Policy

Minn. law would increase payments to publicly owned nursing homes

The House Ways and Means Committee recommended passage of a bill that would increase payment rates to publicly owned nursing homes. A nursing home would be eligible for the rate increase if the government entity that owns it agrees to pay a certain portion of its nonfederal share of medical-assistance costs. The bill, H.F. 3571, […]

The House Ways and Means Committee recommended passage of a bill that would increase payment rates to publicly owned nursing homes. A nursing home would be eligible for the rate increase if the government entity that owns it agrees to pay a certain portion of its nonfederal share of medical-assistance costs. The bill, H.F. 3571, has not been read in the Senate.

A recently introduced House bill would impose health insurance reforms related to pregnancy, and establish a number of state-supported resources for pregnant women. H.F. 1601 would elimate waiting periods for pregnant women to receive benefits after they’ve enrolled in health plans. The bill would also eliminate health plans from classifying pregnancy as a pre-existing condition when women apply for insurance. Additionally, the proposal calls for state grants to post-secondary educational institutions to provide counseling to pregnant students, as well as on-campus child-support services. Further, healthcare providers would be required to provide information about the accuray of alpha-fetoprotein blood tests to women who are considering obtaining the tests. The test can indicate whether a  woman’s baby may have such problems as spina bifida and anencephaly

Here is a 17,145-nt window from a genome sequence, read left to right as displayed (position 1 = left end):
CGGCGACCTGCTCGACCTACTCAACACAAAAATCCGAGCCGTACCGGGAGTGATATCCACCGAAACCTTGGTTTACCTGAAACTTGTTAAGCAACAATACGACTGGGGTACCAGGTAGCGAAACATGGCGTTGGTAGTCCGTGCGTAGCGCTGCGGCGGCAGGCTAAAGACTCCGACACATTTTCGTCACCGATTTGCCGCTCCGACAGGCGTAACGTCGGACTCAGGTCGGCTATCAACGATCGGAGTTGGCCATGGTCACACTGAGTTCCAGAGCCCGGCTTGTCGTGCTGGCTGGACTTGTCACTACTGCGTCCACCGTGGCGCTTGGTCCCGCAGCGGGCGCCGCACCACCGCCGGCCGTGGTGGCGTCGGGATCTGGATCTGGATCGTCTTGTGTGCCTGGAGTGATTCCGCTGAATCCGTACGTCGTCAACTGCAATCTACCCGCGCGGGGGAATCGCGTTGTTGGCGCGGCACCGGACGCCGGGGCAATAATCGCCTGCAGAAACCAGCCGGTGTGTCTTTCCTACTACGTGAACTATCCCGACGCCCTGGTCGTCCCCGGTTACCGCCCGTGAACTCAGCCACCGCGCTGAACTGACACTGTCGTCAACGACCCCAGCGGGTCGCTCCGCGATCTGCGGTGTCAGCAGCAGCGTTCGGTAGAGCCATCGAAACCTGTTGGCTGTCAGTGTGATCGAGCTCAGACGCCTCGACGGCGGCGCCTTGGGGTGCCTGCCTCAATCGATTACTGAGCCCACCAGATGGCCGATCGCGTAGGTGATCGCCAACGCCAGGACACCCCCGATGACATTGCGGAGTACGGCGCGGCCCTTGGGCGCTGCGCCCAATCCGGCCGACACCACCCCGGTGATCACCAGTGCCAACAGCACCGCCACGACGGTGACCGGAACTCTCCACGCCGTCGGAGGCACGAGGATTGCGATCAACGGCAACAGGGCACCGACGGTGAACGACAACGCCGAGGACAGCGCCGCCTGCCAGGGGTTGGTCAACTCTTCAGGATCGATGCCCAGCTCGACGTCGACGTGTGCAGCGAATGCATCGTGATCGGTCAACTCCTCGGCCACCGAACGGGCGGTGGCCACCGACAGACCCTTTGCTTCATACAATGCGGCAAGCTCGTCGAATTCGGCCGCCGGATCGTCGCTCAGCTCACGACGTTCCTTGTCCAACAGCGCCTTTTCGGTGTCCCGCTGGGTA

The Senate passed a bill that would create a working group to study ways of making health insurance costs more predictable for employers. Issues for the group to study would include regulating insurance rates; how changes to the small group market would affect the large group market,  and vice versa; the migration of employers from the fully insured market to the self-insured market; and the implications of federal health reform, among other topics. The group would be tasked with delivering a report by Feb. 1, 2011, to the commissioner of commerce. The bill, S.F. 1905,  has undergrone a second reading in the House, but hasn’t made it to a vote.

The House and Senate both passed a bill that would require the Board of Pharmacy to follow federal changes made regarding the substitution of epilepsy and anti-seizure drugs. If the U.S. Food and Drug Administration rules that the substitution of such drugs poses a health risk to patients, the Board of Pharmacy would be required to follow suit, under S.F. 1137.

Photo from flickr user KeithBurtis